I am a 20-year-old medical student in London and I am troubled by a genetic condition now officially known as hereditary multiple osteochondromas (HMO). This condition is present in only about 1 of 50,000 births and the progression of this disease is such that as a child grows, osteochondromas (non-cancerous bone tumours that appear as bony lumps) will develop and form deformities along various bones. I happen to have these bony outgrowths on my legs, my arms, my chest and my back. I always thought I led a relatively normal life but reflecting on it, I realise that I did go through quite a bit. The medical and psychosocial effects of undergoing about 10 major surgeries to remove these outgrowths as well as a bone cancer scare at the age of 12 (these osteochondromas sometimes turn cancerous), not to mention the pain I suffered from compressed nerves, all left their mark on me.
As puberty hit about 8 years ago, many questions came to my mind: How will my peers accept me? Will I ever find a girl that accepts me? Will I have further surgeries? If I ever have children, will they be affected? Even though I love sport, will my proneness to injury stop me from doing sports? What do people at the beach think when they see my deformed leg? Having a father who suffers from the same condition, works as a doctor and leads a successful family life is an incredible source of support and motivation. Looking at the atrocities in this world and the millions of people unable to live a normal life due to debilitating diseases, I have gradually overcome my fears, completely accepted myself and gained an incredible amount of confidence.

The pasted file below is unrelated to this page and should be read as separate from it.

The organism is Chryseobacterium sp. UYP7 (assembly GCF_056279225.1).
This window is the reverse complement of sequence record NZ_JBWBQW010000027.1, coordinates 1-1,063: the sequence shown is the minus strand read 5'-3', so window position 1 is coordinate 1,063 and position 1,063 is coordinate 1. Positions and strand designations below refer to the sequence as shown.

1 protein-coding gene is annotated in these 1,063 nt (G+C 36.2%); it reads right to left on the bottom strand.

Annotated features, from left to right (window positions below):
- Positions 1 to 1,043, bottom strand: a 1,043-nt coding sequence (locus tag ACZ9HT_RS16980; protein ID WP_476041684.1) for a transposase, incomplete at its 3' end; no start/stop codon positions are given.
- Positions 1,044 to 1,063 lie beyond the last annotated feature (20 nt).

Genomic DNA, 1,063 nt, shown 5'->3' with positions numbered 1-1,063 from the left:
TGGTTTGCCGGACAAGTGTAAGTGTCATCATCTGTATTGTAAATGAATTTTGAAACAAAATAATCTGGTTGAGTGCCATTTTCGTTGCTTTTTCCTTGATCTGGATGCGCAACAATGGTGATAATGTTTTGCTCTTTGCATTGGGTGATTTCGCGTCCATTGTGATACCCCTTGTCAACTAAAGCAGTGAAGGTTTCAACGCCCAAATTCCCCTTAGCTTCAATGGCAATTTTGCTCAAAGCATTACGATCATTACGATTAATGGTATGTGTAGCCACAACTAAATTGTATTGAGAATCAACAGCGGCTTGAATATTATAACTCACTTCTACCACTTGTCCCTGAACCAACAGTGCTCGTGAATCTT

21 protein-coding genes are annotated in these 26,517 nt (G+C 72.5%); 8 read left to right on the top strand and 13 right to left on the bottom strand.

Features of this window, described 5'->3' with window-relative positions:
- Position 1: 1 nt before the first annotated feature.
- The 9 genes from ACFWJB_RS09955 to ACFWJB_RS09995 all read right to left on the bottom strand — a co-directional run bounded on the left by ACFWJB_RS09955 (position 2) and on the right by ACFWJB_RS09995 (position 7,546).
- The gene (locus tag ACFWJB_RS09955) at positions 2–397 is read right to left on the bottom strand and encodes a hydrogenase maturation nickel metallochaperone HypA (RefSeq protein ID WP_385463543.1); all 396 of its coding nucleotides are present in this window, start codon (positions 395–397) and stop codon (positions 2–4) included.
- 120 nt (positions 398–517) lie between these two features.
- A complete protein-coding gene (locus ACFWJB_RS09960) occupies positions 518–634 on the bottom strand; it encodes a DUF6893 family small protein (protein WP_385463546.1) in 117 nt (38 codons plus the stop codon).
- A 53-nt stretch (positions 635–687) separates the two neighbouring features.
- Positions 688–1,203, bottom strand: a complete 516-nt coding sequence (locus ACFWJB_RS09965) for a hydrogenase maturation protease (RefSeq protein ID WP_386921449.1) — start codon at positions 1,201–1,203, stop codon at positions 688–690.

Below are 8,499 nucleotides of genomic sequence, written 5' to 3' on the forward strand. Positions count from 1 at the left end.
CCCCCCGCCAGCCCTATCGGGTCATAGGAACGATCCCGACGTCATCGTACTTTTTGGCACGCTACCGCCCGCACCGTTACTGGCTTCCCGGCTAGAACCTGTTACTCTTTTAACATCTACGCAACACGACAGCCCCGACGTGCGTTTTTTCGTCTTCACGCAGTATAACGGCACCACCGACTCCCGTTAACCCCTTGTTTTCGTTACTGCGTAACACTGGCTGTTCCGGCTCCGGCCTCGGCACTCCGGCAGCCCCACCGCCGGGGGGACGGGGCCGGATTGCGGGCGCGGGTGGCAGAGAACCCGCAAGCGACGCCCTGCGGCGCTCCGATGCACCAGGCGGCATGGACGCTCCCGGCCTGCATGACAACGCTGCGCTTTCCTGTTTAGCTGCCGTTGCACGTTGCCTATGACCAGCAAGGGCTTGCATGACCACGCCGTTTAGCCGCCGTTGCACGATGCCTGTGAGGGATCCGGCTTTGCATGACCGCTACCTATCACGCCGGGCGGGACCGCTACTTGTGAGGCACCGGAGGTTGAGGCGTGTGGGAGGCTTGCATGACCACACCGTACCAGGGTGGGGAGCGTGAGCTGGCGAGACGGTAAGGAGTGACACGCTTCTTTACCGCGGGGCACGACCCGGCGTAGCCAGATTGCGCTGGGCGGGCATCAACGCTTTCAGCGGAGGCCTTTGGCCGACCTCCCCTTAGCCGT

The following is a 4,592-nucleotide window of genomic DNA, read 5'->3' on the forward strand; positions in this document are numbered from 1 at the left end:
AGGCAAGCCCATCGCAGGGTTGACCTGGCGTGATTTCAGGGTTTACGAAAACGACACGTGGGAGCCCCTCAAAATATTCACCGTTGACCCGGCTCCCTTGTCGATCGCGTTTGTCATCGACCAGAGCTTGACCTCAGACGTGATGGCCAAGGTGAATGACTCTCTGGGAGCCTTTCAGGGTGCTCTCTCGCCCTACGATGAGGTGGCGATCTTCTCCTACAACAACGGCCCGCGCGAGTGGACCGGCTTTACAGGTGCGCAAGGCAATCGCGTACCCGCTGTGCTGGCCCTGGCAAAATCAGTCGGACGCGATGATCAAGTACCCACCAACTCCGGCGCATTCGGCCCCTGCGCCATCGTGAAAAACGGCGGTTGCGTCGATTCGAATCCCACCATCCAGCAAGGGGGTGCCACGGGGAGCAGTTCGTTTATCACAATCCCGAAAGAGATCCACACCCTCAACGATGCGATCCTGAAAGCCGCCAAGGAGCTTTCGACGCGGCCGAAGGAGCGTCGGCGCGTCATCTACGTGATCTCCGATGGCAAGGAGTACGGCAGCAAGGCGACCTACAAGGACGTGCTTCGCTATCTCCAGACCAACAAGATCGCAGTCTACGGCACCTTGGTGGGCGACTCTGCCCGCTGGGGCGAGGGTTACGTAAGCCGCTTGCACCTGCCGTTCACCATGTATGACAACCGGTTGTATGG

The scars on my body have accumulated over the years and, together with the loss of sensation in my right lower leg due to one of many surgical complications, these represent how I have matured as a person. Coupled with my personal early exposure to doctors and hospitals, I have come to form my dream of becoming a doctor myself. The new-found confidence, resilience and ambition I gained from this disease and the scars it left on me have brought me from a small village in Germany to study at some of the finest institutions across the UK and indeed the world and made me build an extensive social network, where I am perfectly accepted just the way I am.